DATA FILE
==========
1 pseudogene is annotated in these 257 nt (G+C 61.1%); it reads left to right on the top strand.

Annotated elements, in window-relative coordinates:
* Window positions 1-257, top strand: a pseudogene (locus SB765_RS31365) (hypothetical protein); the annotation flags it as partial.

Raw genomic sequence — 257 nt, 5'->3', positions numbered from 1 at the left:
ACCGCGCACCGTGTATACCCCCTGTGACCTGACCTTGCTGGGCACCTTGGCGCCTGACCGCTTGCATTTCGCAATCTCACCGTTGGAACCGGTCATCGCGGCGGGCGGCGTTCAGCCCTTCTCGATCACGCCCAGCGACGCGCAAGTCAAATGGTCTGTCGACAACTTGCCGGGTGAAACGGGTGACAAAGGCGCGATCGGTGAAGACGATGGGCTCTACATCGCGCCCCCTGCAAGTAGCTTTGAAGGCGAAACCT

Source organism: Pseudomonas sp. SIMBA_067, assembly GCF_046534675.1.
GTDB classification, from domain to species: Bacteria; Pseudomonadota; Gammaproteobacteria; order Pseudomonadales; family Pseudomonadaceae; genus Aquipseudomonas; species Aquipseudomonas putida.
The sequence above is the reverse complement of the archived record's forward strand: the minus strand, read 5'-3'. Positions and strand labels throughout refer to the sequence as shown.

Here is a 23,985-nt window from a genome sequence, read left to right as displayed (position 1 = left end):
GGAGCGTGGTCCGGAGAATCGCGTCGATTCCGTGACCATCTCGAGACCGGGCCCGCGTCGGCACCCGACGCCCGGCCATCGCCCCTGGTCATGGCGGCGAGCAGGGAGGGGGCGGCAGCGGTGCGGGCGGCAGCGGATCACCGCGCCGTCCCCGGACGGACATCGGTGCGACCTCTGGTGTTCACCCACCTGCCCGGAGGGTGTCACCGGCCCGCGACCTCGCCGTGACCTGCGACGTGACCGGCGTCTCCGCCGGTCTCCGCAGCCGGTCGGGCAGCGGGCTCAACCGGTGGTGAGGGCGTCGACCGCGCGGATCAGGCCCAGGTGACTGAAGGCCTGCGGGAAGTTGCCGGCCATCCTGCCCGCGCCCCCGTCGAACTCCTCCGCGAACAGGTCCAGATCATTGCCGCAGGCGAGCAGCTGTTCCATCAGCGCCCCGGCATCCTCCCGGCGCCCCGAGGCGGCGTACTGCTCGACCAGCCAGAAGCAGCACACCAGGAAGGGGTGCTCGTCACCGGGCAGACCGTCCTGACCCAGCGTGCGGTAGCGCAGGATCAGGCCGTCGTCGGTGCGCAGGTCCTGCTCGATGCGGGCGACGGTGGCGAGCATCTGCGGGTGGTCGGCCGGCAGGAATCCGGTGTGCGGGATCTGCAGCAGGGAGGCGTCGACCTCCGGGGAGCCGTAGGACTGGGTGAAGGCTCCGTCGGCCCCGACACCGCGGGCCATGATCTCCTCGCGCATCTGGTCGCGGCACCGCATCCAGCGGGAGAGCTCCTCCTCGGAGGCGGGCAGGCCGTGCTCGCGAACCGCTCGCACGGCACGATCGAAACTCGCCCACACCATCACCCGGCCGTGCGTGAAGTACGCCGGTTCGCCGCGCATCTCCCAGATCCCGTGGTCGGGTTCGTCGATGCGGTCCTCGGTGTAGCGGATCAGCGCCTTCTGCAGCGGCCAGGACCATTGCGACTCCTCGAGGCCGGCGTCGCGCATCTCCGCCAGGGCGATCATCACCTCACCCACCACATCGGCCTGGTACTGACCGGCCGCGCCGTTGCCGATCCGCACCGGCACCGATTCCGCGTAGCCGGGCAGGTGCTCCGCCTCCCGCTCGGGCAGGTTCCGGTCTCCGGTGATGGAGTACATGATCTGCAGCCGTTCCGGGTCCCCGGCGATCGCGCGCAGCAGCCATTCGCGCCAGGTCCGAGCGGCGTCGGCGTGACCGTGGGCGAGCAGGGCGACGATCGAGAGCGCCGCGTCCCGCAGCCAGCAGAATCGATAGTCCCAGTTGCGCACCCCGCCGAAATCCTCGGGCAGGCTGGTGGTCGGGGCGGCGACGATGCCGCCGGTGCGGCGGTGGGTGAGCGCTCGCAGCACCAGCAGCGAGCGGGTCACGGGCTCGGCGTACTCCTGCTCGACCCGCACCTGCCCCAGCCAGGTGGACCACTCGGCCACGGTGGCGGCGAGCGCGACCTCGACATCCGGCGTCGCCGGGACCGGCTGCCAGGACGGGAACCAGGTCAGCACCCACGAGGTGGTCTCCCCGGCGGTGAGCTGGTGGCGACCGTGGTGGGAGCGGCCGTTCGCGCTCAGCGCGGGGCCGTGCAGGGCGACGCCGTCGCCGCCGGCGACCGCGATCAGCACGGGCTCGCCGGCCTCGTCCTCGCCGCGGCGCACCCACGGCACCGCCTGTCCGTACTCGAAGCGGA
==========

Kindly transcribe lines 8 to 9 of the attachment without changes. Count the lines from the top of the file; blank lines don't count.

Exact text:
The sequence above is the reverse complement of the archived record's forward strand: the minus strand, read 5'-3'. Positions and strand labels throughout refer to the sequence as shown.

Here is a 23,985-nt window from a genome sequence, read left to right as displayed (position 1 = left end):